South Sudan has failed to comprehensively rid the civilian population of illegal guns and must approach neighboring countries to assist, an official said.
Illegal arms have been a thorny issue in the country where civilians are most heavily armed south of the Sahara.
Cattle raids and the rampant killings and revenge attacks are mid-wifed by the rampant presence of the illegal guns in civilian hands, some as young as 13 years, Simon Malual Deng, the Member of Parliament for Wulu County in Lakes State said in an interview June 22.
“If it is my own decision, the disarmament should involve international experts,” Deng said.
We are not the only country who liberated themselves. The collection of firearms happened in Rwanda, Uganda, Kenya and elsewhere.”
Lakes is one of the states with a huge problem of illegal guns leading to a high death rate in both intra and inter-communal violence.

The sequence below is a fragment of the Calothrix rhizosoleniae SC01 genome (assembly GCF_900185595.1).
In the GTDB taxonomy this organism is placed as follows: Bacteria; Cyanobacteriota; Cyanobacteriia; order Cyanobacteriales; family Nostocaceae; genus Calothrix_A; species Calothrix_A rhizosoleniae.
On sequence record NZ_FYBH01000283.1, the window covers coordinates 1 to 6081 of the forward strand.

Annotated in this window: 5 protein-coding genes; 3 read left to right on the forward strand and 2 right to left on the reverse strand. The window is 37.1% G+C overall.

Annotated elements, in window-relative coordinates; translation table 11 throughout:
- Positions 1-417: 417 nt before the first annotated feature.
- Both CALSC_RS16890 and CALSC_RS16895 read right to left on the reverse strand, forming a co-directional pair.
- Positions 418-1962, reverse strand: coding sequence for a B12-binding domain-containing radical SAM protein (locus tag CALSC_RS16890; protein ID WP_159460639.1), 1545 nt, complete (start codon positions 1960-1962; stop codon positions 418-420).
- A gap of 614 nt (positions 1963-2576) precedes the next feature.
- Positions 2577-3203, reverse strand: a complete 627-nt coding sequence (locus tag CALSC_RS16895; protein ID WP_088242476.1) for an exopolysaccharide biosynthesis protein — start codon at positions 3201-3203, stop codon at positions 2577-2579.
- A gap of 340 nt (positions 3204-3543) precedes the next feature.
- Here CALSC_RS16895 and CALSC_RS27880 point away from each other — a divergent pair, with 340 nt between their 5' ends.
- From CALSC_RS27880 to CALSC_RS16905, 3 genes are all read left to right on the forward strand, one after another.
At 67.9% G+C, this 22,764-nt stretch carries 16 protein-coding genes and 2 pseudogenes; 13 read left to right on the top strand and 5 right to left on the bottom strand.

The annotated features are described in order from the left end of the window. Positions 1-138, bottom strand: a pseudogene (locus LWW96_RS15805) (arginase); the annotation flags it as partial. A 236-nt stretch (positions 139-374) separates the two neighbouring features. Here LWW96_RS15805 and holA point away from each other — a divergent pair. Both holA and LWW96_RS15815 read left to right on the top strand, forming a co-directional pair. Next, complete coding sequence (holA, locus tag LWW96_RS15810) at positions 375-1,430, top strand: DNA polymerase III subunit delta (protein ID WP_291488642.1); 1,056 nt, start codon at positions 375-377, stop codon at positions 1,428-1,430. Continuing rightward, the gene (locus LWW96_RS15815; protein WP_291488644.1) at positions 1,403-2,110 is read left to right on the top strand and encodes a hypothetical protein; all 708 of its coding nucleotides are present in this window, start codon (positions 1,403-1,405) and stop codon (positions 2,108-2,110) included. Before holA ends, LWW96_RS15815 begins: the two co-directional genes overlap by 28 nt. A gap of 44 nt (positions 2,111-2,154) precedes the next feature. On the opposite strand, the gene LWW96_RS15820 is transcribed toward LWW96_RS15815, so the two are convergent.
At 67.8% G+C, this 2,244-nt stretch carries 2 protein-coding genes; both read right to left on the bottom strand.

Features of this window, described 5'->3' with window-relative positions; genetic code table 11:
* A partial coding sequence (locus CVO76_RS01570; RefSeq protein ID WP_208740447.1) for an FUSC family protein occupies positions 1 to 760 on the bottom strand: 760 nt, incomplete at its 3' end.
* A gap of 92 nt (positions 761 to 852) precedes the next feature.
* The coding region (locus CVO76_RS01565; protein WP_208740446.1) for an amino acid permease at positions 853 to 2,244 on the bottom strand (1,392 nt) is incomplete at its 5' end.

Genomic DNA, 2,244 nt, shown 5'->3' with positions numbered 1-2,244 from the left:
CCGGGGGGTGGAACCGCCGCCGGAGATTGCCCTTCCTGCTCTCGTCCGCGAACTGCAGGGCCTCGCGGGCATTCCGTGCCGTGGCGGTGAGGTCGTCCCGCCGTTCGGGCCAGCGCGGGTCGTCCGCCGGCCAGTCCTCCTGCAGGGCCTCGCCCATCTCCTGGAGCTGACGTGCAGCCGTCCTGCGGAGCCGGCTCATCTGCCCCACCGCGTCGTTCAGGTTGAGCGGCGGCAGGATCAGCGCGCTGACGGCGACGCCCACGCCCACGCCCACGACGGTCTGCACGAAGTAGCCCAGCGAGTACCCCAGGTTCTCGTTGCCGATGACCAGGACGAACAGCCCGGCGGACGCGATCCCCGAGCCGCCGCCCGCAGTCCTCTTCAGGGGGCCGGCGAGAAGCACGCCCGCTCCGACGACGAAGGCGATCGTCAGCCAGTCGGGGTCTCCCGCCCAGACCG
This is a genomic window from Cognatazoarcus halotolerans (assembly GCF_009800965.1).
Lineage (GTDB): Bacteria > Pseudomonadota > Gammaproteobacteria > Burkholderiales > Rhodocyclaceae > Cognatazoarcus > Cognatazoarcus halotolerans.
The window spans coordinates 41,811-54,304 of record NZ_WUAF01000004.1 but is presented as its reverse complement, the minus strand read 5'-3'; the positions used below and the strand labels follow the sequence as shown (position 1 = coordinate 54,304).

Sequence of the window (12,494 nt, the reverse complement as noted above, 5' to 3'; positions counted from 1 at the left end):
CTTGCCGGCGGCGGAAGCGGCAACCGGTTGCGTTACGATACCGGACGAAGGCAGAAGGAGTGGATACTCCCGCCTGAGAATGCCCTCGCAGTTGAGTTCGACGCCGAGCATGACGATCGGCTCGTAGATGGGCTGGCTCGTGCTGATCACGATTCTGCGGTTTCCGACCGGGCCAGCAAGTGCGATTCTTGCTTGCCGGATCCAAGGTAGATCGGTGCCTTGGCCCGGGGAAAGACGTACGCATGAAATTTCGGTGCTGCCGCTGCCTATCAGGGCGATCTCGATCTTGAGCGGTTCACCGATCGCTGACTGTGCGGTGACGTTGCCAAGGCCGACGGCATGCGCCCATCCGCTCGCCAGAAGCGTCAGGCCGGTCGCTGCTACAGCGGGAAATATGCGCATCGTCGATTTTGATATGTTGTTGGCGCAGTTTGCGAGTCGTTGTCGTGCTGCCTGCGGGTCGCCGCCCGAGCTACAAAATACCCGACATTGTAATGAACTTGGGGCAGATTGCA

Deng blamed high cost of dowry, economic crisis and bribery as vices fueling conflict among people and communities.
“A person who kills, rapes or loots a cow, he can go and bribe easily,” he said.
He warned that County commissioners, some whom are illiterate are a huge obstacle in the fight against crime in his State.
“When someone commits a mistake, the law must take its course but some commissioners are illiterate and even do not know their jobs,” Deng said.